Google’s Logica promises to make data queries “fun”

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The new Logic Programming language is a successor to Google’s earlier Yedalog SQL.

The big brains at Google have decided that plain old Structured Query Language (SQL) is no good at scale, and leads to messy databases. Thus, they have gifted the world a new Logic Programming language to help keep databases clean and organized.

Logica is the name of the new language. Its code compiles to SQL and runs on Google BigQuery (with experimental support for PostgreSQL and SQLite).

Google software engineers Konstantin Tretyakov and Evgeny Skvortsov unveiled Logica this week in in a post to Google’s open source blog. They wasted no time in singing the praises of their new baby. Logica “is much more concise and supports the clean and reusable abstraction mechanisms that SQL lacks,’ they boast.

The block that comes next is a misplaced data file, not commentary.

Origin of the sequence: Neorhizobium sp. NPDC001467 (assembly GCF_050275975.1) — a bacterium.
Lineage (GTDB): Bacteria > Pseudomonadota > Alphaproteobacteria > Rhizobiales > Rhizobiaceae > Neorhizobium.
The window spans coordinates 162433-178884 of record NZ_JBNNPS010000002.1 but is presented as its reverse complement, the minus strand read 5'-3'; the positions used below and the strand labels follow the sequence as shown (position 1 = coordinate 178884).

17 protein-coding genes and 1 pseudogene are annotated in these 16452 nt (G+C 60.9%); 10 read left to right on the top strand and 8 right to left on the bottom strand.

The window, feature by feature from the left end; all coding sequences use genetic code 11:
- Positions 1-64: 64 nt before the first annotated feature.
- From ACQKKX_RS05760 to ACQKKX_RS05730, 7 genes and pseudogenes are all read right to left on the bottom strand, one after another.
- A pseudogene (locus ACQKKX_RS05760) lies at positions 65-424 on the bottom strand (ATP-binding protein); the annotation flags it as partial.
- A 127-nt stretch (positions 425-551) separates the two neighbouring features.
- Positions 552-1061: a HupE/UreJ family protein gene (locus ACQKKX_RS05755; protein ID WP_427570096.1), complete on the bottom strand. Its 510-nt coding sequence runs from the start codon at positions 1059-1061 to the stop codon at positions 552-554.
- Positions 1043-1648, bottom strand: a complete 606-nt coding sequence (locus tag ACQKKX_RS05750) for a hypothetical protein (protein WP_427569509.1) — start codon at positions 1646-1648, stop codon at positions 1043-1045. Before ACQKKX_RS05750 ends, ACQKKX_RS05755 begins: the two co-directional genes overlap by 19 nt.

“It supports modules and imports, it can be used from an interactive Python notebook and it even makes testing your queries natural and easy.”

“Good programming is about creating small, understandable, reusable pieces of logic that can be tested, given names, and organized into packages which can later be used to construct more useful pieces of logic,” they explain. “SQL resists this workflow.”

This inherent resistance to decomposition of logic into bite-sized pieces is what leads into the contrived, lengthy queries, they say.

The solution to SQL’s failures

Tretyakov and Skvortsov propose using a new open source logic programming language called Logica. This new language extends classical Logic programming syntax further, most notably with aggregation, hence the name. Logica stands for Logic + Aggregation, they explain.

The two engineers then devote a large part of the blog post to explaining how Logica works, but exhort the reader to get involved in the open source development project – just for the fun of it.

“There is much more to Logica, so make sure you give it a try,” they gush, “chances are, you will love it!”